Soccer fans set for up close and personal 3-D experience

By Neil Maidment

LONDON (Reuters) - Soccer fans could soon get closer than ever to the action without even leaving their chairs as 3-D TV gets set to revolutionize sports events this year.

Sky and Disney's ESPN will both launch 3D networks in the coming months, with ESPN airing a minimum of 85 sporting events, including 25 World Cup finals matches from South Africa.

Sky will get the ball rolling Sunday by filming the English Premier League clash between Arsenal and Manchester United in 3-D and broadcasting it to selected pubs across the United Kingdom and Ireland.

It will be the first live 3-D TV sports event broadcast to a public audience anywhere, according to the company part-owned by News International.

Sky 3D will be launched in April before it is later made available to all Sky+HD customers for a wider range of content including documentaries and movies.

Gerry O'Sullivan, Sky's Director of Strategic Product Development, said in a statement: "2010 is the year for 3D TV.

"People have already embraced 3D cinema and because Sky's 3D service uses the same kind of technology, we're confident there will be demand for sport, movies, concerts and drama in 3D."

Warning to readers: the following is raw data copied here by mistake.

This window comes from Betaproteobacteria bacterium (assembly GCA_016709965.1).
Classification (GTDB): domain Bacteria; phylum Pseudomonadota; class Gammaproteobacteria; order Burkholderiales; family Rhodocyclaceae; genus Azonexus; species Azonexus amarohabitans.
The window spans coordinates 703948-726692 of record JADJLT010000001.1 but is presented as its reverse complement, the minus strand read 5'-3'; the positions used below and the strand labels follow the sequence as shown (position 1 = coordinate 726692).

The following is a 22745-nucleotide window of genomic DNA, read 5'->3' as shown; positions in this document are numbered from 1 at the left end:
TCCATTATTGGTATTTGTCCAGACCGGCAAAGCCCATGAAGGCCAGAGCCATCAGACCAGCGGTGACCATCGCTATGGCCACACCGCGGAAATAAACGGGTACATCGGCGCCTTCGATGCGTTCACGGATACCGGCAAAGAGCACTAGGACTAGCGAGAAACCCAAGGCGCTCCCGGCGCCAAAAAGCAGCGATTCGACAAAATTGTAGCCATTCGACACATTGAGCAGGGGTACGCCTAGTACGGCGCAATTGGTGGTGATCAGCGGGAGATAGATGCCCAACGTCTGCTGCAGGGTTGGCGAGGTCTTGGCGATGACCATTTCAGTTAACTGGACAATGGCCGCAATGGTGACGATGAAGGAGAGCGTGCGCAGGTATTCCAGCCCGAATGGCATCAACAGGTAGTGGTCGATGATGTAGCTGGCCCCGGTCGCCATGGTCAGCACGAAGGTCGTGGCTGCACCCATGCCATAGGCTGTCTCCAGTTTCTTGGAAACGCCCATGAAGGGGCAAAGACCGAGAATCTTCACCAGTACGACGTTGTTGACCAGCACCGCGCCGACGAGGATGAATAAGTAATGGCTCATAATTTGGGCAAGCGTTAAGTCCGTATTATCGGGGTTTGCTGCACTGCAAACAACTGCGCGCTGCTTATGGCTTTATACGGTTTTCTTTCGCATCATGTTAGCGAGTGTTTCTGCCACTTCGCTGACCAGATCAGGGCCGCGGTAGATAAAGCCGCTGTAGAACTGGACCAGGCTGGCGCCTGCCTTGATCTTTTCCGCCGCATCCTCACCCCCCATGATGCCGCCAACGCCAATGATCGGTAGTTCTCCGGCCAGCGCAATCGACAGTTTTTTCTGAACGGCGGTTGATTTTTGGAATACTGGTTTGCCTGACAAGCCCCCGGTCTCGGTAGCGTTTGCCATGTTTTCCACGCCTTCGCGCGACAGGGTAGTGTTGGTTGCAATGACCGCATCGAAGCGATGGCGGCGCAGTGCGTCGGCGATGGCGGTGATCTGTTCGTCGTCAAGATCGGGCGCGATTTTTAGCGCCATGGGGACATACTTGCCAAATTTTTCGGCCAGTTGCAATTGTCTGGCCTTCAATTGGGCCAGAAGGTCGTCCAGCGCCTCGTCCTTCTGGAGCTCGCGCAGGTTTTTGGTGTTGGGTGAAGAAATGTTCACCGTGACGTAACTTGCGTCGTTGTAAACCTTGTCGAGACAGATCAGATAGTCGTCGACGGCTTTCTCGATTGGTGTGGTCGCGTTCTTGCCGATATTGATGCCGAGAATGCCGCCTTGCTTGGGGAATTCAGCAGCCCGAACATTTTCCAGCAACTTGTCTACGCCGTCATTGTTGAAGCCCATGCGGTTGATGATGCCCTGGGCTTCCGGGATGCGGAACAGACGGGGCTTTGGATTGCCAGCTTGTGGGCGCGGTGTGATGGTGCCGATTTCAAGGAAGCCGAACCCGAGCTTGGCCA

The move into 3-D broadcasting follows hotly on the success of James Cameron's 3-D movie Avatar, which this week became the highest-grossing movie worldwide partly due to 3-D engagements.

The sci-fi film had racked up a box office total of $1.859 billion Tuesday.

ESPN will roll out its 3-D network in June beginning with the World Cup soccer match between hosts South Africa and Mexico in Johannesburg.

Separately, Discovery Communications Inc. said it had joined ranks with Sony Corp and IMAX Corp to launch a dedicated 3-D network in the United States beginning in 2011.

The network will feature history, space, adventure shows and children's programs and reflects a strong trend in the entertainment industry to harness 3-D in the home.

(Editing by Justin Palmer; to query or comment on this story email sportsfeedback@thomsonreuters.com)